eluding our idols: twenty questions on 3 John

This coming Sunday (Feb. 15) at 9:00 a.m. some of our adult classes at MoSt Church will continue in a study entitled Eluding Our Idols. It’s a close look at what’s commonly known as John’s letters (1, 2 & 3 John). To help you get ready for this encounter with Scripture and our discussion of it, you’ll find the following here: (a) the text of 3 John and (b) twenty questions and exercises to go along with this reading.

receiving the word

The elder, to my dear friend Gaius, whom I love in the truth. Dear friend, I pray that you may enjoy good health and that all may go well with you, even as your soul is getting along well. It gave me great joy when some believers came and testified about your faithfulness to the truth, telling how you continue to walk in it. I have no greater joy than to hear that my children are walking in the truth. Dear friend, you are faithful in what you are doing for the brothers and sisters, even though they are strangers to you. They have told the church about your love. Please send them on their way in a manner that honors God. It was for the sake of the Name that they went out, receiving no help from the pagans. We ought therefore to show hospitality to such people so that we may work together for the truth.

I wrote to the church, but Diotrephes, who loves to be first, will not welcome us. So when I come, I will call attention to what he is doing, spreading malicious nonsense about us. Not satisfied with that, he even refuses to welcome other believers. He also stops those who want to do so and puts them out of the church.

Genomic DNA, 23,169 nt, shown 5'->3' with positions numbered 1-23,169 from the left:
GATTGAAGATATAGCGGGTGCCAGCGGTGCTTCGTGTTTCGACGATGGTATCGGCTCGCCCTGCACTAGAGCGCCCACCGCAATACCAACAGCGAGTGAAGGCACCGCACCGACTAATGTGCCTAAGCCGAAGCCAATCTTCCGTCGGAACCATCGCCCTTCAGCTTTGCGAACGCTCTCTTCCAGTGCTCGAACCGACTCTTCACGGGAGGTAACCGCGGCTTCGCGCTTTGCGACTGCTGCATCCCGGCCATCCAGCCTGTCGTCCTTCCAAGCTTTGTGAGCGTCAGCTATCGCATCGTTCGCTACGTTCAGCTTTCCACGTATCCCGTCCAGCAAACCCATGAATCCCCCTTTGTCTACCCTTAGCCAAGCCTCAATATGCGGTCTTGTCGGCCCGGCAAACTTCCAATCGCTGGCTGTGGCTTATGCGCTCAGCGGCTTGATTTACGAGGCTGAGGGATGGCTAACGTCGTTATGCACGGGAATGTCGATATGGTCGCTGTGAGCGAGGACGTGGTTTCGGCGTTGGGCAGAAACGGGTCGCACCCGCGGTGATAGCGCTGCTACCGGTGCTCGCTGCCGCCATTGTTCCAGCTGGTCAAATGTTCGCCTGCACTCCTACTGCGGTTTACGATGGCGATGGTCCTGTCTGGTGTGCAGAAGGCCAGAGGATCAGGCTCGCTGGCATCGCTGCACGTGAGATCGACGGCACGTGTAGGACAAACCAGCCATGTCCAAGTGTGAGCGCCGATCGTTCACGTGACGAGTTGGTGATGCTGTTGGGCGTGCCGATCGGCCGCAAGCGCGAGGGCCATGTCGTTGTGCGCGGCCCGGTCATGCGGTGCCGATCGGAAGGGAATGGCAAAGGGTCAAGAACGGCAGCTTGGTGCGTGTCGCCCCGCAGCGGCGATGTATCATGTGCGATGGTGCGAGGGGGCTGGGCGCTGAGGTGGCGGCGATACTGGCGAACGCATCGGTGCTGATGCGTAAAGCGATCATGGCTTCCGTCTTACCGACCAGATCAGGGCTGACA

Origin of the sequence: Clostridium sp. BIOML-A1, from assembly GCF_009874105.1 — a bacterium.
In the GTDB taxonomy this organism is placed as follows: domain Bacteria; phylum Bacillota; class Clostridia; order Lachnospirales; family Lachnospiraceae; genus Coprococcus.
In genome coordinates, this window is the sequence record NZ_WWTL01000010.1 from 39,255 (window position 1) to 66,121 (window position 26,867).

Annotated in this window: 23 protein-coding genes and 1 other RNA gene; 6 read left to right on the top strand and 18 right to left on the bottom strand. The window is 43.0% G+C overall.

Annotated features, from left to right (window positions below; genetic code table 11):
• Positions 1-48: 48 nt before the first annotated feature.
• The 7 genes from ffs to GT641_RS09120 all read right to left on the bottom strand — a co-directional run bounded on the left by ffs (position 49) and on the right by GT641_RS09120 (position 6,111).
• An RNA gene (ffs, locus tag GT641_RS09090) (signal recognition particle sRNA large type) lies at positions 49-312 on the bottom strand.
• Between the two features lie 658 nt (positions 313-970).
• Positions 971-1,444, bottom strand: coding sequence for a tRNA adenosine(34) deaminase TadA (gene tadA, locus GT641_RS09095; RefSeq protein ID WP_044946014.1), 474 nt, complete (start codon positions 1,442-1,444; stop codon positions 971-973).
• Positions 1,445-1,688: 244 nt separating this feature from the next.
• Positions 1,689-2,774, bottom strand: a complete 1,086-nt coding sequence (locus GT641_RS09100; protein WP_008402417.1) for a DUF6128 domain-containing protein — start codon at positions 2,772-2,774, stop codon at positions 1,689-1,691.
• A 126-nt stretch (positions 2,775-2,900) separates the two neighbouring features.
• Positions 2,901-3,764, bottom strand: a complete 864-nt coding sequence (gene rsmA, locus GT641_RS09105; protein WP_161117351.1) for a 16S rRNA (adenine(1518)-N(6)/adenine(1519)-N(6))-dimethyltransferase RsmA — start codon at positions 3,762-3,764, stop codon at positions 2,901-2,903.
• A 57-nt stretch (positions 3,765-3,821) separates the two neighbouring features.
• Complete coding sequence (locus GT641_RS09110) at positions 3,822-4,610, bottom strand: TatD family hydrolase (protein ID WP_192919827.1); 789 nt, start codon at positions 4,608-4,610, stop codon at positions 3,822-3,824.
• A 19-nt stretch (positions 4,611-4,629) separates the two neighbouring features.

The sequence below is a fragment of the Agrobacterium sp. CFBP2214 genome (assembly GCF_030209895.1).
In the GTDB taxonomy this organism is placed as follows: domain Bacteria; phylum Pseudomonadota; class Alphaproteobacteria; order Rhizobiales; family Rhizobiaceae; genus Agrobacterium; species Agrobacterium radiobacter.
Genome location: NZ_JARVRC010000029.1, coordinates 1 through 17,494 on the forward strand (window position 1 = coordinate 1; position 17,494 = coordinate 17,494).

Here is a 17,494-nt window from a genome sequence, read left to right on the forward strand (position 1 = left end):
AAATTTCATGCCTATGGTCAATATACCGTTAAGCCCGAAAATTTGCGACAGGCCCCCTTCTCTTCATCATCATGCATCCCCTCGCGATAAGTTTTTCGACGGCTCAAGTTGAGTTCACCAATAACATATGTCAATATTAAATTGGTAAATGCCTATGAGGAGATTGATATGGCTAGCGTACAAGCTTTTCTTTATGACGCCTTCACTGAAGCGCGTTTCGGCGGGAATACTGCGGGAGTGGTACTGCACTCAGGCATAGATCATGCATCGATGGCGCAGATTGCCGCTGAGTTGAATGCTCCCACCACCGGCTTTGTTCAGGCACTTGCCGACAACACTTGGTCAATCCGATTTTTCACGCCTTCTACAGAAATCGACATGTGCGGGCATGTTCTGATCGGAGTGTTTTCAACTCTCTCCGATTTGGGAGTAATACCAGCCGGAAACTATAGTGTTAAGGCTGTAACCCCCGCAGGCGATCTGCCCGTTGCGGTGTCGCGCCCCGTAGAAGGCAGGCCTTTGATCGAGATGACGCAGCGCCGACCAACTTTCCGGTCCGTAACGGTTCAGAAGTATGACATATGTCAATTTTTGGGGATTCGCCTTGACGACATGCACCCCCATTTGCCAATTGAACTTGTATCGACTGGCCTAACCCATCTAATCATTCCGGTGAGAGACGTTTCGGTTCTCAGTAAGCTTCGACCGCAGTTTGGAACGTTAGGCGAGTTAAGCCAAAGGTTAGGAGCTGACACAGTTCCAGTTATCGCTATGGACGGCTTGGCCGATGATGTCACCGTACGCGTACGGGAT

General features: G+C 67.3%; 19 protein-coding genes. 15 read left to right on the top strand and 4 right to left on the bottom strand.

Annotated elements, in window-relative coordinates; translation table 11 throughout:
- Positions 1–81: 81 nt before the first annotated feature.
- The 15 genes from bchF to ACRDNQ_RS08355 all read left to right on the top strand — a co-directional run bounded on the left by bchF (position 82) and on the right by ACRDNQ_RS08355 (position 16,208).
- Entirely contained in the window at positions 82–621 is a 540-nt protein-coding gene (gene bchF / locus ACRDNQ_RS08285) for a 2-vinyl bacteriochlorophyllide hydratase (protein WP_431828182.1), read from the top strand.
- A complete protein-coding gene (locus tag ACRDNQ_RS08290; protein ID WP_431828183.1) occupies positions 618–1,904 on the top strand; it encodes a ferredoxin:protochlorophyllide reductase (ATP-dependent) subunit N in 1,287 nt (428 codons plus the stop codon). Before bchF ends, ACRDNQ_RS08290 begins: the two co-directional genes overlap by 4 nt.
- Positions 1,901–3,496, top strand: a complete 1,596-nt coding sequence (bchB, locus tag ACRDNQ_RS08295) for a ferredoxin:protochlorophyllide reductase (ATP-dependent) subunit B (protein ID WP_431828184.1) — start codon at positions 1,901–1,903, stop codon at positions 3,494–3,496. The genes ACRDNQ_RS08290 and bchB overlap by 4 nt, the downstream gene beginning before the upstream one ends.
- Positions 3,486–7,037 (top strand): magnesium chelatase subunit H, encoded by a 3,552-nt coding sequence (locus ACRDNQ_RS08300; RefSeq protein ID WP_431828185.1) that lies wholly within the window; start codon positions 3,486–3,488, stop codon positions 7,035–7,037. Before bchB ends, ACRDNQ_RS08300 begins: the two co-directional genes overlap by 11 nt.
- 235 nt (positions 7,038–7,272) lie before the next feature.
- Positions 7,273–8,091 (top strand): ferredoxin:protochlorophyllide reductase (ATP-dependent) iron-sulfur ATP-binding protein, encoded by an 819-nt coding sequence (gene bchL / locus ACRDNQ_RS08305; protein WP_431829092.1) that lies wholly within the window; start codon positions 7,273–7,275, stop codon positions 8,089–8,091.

Dear friend, do not imitate what is evil but what is good. Anyone who does what is good is from God. Anyone who does what is evil has not seen God. Demetrius is well spoken of by everyone—and even by the truth itself. We also speak well of him, and you know that our testimony is true.

I have much to write you, but I do not want to do so with pen and ink. I hope to see you soon, and we will talk face to face. Peace to you. The friends here send their greetings. Greet the friends there by name. (3 John NIV)

wrestling with this word

1. Who is “the elder” (vs.1a)?

2. How would your bodily health be doing if it was based on your spiritual health (vs. 2)?

3. Circle every occurrence in 3 John of the phrase “the truth.”

4. When you hear the phrase “the truth” among disciples today, what is typically discussed?

5. To what does “the elder” have reference in 3 John when he uses the phrase “the truth?”

6. Make a comprehensive list of all the people (or groups of people) mentioned in 3 John.

7. According to 3 John, how can you tell if one is walking in the truth (vs. 4)? Make a list.

8. A person’s character is just as important as the content of what they teach. T or F? Explain.

9. Which is discussed most in 3 John: one’s actions toward others or one’s beliefs about God?